Raw politics drives GOP probes of Benghazi and Planned Parenthood
It was nice of House Majority Leader Kevin McCarthy to clarify that a primary goal of the Republicans’ never-ending investigations into the Benghazi terrorist attack was to do damage to the leading Democratic candidate for president, Hillary Rodham Clinton. Now, if he would just acknowledge that the current round of hearings “investigating” Planned Parenthood are just another political gambit, McCarthy could be given two gold stars for candor.
Tuesday evening in a Fox News interview, the Bakersfield Republican, the top contender to become the next speaker of the House, said, “Everybody thought Hillary Clinton was unbeatable, right? But we put together a Benghazi special committee. A select committee. What are her numbers today? Her numbers are dropping. Why? Because she’s untrustable. But no one would have known that any of that had happened had we not fought to make that happen.”
Wednesday, a McCarthy spokesman tried to clarify those remarks, but, by then, all the Democrats in America had pounced. California Sen. Barbara Boxer called for the Benghazi select committee to be dismantled saying that using taxpayer funds to pay for a “political smear campaign” is wrong. Rep. Adam B. Schiff, a Burbank Democrat, said McCarthy’s comments amounted to an admission that the investigation’s “true purpose had little to do with finding out anything new of that tragic night that claimed four American lives, and everything to do with attacking a likely Democratic nominee for president.”
If Republicans lost a bit of credibility by McCarthy stating what was already obvious to anyone paying close attention, it still is not as bad as the humiliation brought on the party by the GOP members of the House Committee on Oversight and Government Reform. For almost five hours on Tuesday, the Republicans hectored Cecile Richards, president of Planned Parenthood. Ostensibly, they were looking into an allegation from antiabortion activists that Planned Parenthood is profiting from the sale of fetal tissue left over from abortions. This is currently the hottest of hot-button issues in right wing circles. Presidential candidate Carly Fiorina has doubled down on her wild assertion that she has seen videos showing aborted babies being kept alive so their brains can be harvested. (Even many of her fellow conservatives acknowledge that no such videos exist.) Meanwhile, several states have conducted investigations of Planned Parenthood aiming to uncover nefarious goings on, but not a single one has uncovered any illegal activities.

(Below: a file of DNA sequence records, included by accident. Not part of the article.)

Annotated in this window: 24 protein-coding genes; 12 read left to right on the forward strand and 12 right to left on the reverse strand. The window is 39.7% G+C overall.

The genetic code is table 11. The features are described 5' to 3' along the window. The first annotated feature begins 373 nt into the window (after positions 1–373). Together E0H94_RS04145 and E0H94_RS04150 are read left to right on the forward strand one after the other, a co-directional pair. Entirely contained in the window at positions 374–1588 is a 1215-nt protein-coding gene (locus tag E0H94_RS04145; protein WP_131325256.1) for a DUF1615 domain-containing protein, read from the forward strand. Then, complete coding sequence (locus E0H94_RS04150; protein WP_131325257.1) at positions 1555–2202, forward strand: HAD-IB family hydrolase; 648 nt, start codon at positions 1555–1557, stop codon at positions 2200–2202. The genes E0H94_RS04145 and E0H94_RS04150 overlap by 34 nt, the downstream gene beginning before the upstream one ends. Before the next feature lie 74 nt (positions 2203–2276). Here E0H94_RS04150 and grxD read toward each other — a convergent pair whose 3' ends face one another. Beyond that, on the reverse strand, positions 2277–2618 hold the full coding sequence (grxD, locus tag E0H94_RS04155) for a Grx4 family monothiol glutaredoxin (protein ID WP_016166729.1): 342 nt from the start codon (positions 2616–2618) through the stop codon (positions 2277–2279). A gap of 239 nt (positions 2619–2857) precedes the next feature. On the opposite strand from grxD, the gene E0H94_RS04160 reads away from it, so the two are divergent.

Nevertheless, GOP House members are intent on taking away federal funding from Planned Parenthood. Until a couple of days ago, they were ready to shut down the government in order take reimbursements to the provider of women’s health services out of the federal budget; instead they had to settle for grilling Richards.
The Planned Parenthood executive tried to educate them about reality — that her organization only gets federal dollars as a reimbursement for services provided to women who do not have enough money to pay for their own healthcare; that only 1% of Planned Parenthood facilities give clients the option of donating fetal tissue for medical research; that Planned Parenthood does not profit from transferring those tissues to researchers — but the congressmen were not really there to gather information. As at the Benghazi hearings, they were there to make bellicose statements that would please right-wing voters.
The most awkward moment for the Republicans came when the committee chairman, Jason Chaffetz of Utah, exhibited a slide that he said proved Planned Parenthood was mostly all about abortions. The slide showed one descending arrow representing federally reimbursed services crossed by an ascending arrow representing abortions. There was a timeline at the bottom. Anyone acquainted with statistics could quickly see that the graph was no more meaningful than a couple of arrows drawn on a napkin. A properly drawn graph using the numbers presented would indicate that, over time, abortions had increased slightly while other services had dipped, but that the number of abortions remains far fewer than the number of other services Planned Parenthood provides.
When, after some badgering from Chaffetz, Richards noted that the chairman’s little chart had been manufactured by an antiabortion group (the group’s name was right there on the slide!), Chaffetz looked bewildered, as well he should have.
The problem in all of this is not that Republicans are opposed to legalized abortion or that they cast a critical eye on the Obama administration’s foreign policy. That is their right. The problem is that the ranks of Republicans in Congress are filled with amateurs who think the presentation of dubious, ideology-driven factoids and aggressive pontificating at televised hearings can substitute for the hard work of politics.
It is no wonder that the Republican Party sits near the bottom of polls measuring public approval of national institutions while Planned Parenthood is near the top. It’s all a matter of credibility.
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